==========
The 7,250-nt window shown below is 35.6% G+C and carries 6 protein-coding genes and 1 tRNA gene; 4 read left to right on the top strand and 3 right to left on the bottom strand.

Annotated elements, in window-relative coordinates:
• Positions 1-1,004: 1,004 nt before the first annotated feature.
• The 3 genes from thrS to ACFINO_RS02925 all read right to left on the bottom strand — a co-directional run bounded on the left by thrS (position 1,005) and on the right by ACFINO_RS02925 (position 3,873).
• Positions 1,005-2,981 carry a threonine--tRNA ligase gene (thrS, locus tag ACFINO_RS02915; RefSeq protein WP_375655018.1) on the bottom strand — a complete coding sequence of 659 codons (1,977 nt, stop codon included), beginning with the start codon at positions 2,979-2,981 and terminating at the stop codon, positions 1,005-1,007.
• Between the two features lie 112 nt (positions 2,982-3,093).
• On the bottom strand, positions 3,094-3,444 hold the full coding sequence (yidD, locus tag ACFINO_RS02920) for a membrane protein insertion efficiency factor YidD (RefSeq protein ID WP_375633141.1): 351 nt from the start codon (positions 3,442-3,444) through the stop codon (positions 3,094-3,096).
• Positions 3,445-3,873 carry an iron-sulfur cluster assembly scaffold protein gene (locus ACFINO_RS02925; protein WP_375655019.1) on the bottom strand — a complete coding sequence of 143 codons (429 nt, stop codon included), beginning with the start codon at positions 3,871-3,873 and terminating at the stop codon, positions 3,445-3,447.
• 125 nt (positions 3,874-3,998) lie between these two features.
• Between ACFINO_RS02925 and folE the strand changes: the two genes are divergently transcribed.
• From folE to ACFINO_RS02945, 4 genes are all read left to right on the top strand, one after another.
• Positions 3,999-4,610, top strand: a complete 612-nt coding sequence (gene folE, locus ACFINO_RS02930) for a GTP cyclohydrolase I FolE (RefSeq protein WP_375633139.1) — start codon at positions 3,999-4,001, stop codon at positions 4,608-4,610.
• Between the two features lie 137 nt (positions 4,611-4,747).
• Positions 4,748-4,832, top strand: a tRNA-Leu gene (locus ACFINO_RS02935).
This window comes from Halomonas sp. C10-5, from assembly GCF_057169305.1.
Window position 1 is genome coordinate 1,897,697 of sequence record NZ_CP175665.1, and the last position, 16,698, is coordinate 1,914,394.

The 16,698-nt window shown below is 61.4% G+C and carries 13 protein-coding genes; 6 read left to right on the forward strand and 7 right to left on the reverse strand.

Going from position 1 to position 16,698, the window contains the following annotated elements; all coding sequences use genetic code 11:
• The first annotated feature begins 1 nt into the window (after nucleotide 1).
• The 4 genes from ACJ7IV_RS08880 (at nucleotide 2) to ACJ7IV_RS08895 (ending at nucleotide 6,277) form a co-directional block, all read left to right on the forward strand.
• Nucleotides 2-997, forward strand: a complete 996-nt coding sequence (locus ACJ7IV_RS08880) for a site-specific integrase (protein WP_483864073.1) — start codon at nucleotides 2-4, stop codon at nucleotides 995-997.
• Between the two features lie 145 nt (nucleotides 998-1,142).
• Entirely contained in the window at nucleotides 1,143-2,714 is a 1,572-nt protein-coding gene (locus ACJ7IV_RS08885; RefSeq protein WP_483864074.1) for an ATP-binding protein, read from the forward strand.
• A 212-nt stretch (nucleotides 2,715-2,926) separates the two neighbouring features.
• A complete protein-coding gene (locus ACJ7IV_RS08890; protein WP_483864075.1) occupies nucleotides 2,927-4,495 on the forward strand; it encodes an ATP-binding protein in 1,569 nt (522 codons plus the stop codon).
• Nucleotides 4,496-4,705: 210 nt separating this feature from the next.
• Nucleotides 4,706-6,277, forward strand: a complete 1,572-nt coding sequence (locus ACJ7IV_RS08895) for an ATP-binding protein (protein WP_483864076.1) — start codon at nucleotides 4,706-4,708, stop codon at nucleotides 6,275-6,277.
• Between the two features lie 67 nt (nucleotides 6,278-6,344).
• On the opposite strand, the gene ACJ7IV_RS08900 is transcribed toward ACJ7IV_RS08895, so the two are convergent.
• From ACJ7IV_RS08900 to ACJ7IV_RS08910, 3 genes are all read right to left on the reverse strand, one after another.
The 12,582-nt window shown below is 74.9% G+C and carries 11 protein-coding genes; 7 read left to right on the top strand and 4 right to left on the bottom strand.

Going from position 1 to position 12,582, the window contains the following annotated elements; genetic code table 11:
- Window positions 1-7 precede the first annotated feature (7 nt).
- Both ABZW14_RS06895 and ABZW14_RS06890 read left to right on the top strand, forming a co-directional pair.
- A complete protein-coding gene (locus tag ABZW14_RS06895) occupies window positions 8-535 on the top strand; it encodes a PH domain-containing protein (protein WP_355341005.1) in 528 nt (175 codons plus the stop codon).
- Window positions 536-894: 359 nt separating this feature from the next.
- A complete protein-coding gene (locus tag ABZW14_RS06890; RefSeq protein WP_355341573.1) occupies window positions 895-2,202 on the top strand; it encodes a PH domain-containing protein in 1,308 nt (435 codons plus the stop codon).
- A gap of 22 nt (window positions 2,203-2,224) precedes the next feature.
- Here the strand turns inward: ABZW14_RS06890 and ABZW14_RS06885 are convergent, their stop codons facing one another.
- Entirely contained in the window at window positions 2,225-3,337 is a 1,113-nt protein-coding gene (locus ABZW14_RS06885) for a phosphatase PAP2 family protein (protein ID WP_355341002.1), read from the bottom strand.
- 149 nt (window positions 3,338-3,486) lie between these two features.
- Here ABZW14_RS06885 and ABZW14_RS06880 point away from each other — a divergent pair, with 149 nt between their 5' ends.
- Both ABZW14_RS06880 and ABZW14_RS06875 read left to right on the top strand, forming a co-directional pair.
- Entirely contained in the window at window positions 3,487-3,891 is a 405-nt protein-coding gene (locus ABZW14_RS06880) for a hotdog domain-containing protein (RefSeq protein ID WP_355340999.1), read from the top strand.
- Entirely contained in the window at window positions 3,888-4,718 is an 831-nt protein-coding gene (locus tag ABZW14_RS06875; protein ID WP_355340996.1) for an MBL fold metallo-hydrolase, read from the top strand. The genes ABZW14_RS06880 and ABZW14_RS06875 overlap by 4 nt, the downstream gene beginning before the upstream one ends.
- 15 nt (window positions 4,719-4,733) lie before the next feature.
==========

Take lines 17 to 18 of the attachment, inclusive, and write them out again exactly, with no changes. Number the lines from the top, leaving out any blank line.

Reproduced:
The 16,698-nt window shown below is 61.4% G+C and carries 13 protein-coding genes; 6 read left to right on the forward strand and 7 right to left on the reverse strand.

Going from position 1 to position 16,698, the window contains the following annotated elements; all coding sequences use genetic code 11: